Although the feel-good focus of the solar industry on all those gigawatts being deployed and interconnected every month is understandable, the task of operating, maintaining, and managing that burgeoning group of renewable energy assets doesn’t quite have the same glamorous appeal. Yet without a proper O&M program, PV power plant owners may find themselves experiencing little or no return on their investments—or worse. In the run-up to this week’s Solar O&M North America conference taking place in San Francisco, several articles provide foundational information on the state of O&M and asset management.
Glenna Wiseman’s timely three-part series at SolarPowerWorld and her overlapping posts at Renewable Energy World provide a solid starting point for the discussion and differentiation of the related fields solar operations and maintenance and asset management. “In the nascent solar photovoltaic O&M industry, definitions fly around and become muddled by lack of standardization,” she writes in the introductory post. “Take for example the terms operations and maintenance (O&M) and asset management (AM). These two terms are seemingly aimed at the higher context of providing a solar owner with the asset’s prescribed energy performance and the expected return on investment. Yet these two terms, while they fuse at some point in the value chain of O&M vernacular, prescribe specialized skill sets delivering on a continuum of the investor’s scope of work requirements.”
Glenna cites the recent GTM Research report’s list of the “five major goals of solar O&M: optimization of plant production for increased asset revenue; reduction of risks for asset owners and investors; protection of asset value and longevity; compliance with applicable regulations (e.g., those set forth by the grid operator or environmental governance bodies); and transparency on plant production, performance, issues, risks and O&M activities.” On the other hand, “asset management consists of financial, commercial and administrative activities necessary to ensure the plant’s energy production translates into the appropriate revenue stream.”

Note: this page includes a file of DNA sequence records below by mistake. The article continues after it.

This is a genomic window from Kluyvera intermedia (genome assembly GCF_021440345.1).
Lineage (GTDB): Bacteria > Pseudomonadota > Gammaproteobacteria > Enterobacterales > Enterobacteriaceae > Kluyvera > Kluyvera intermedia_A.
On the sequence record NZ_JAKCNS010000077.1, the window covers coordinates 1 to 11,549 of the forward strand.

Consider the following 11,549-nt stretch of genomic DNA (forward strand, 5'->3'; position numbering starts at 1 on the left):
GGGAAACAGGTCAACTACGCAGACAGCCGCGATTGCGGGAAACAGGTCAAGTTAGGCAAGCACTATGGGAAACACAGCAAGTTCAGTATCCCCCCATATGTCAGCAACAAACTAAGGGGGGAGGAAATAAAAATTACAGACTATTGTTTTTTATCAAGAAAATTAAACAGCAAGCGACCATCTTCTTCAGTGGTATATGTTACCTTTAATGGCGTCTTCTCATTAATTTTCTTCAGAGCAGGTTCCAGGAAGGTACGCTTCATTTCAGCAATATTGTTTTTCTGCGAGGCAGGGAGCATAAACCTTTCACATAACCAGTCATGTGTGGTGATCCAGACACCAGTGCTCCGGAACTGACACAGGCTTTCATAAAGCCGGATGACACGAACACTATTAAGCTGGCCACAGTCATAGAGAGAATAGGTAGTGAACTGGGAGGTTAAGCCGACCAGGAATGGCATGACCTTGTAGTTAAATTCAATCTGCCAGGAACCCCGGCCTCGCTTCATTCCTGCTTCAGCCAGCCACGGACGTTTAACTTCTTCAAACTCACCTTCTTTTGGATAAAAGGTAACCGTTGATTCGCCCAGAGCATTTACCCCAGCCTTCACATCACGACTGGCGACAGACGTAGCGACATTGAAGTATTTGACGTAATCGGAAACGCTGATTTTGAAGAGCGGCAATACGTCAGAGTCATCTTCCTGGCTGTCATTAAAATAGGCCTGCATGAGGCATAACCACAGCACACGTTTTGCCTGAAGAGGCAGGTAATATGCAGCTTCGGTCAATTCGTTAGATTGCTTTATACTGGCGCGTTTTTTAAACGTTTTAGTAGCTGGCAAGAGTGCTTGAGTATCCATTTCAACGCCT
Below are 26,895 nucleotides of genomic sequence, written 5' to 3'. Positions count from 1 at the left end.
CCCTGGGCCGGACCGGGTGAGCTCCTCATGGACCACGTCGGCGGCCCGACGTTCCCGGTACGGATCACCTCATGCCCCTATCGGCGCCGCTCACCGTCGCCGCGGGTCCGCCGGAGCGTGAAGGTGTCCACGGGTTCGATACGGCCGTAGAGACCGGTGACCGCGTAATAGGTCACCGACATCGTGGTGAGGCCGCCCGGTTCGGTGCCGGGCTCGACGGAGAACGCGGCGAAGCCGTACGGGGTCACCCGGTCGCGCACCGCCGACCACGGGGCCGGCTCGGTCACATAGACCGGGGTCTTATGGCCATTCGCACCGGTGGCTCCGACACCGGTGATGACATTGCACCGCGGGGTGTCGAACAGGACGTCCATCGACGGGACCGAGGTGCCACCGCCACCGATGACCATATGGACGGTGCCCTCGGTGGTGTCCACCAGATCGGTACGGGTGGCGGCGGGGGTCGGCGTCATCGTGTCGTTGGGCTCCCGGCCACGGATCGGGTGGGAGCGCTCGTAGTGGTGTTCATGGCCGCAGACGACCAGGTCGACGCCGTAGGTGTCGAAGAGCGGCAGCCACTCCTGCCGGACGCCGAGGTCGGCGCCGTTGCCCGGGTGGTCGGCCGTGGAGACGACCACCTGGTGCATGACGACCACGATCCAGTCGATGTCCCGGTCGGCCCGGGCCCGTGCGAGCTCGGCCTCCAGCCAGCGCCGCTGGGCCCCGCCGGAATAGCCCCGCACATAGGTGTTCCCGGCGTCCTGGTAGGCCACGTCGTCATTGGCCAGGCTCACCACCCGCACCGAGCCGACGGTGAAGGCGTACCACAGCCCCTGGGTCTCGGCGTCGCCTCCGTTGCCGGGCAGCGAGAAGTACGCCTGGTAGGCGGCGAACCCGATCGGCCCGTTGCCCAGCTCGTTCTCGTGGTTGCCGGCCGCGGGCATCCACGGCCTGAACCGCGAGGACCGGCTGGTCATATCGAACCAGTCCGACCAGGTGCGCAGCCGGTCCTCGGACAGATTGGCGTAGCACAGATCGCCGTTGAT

In the third installment of her series, Glenna quizzes Greg Sellers of Clean Power Finance and Joe Kastner of Radian Generation on five topics shaping U.S. residential and commercial O&M. Greg’s response to one question caught the Curator’s eye, since it points out a core truth of the operations-and-maintenance continuum—a less-than-optimal installation often leads to more O&M headaches and expenditures.
“The main challenge for O&M activities is actually system installation,” he opines. “Installation is the single biggest factor in determining how much maintenance a system will need. Minor install oversights can become major maintenance headaches down the road; consistent best practices for installation will be crucial in the coming years as inexperienced new players enter the market and existing players work to ramp their install rate. Standardization is also a prerequisite for large-scale securitization: investors won’t buy into solar unless they can be sure of the quality of the installation.”
The need for solar O&M standardization is one of the main themes in a fresh Solar Novus post cowritten by Jeanne Schwartz of Assurant and Rue Phillips of True South Renewables, who is a featured participant at the Solar Plaza-organized conference this week. The coauthors wrap the article with a no-nonsense précis of what’s needed in the field. “The goals of a sound solar O&M strategy should be to improve a system’s performance and increase system availability, minimize risk, and maximize the project’s return on investment,” note Jeanne and Rue. “These ambitions will be tested as solar capacity in continues to grow and systems begin to age. The benefits of standardizing O&M in the solar industry are many. It will reduce risk, increase quality and energy output, and stimulate further growth in the solar industry.”
For an example of advancements in O&M technology, look no further than a solar farm in Israel’s Negev desert, where a robotic PV cleaning system is helping to optimize system performance. Ecoppia has developed an “autonomous water-free photovoltaic solar panel cleaning solution,” which has been deployed at the Ketura Sun project (owned by Siemens and Arava Power). Said to be “the world’s first autonomously cleaned solar energy production facility,” the 4.95MW array is “cleaned nightly by a fleet of almost 100 water-free, energy-independent Ecoppia E4 robots,” according to the press release. Ecoppia is not the only company to bring robotics to the solar O&M market—SunPower thought enough of Greenbotics to buy the start-up late last year—but the Israeli firm’s first big sale bodes well for automated approaches to PV plant maintenance.
PHOTO COURTESY OF ECOPPIA
Tags: BOS / balance of systems, commercial/industrial-scale solar, EPC / engineering, financing, interconnection, market research, performance and reliability, procurement & construction, PV / photovoltaics, racking systems, renewable energy, solar energy, solar modules, solar power, utility-scale solar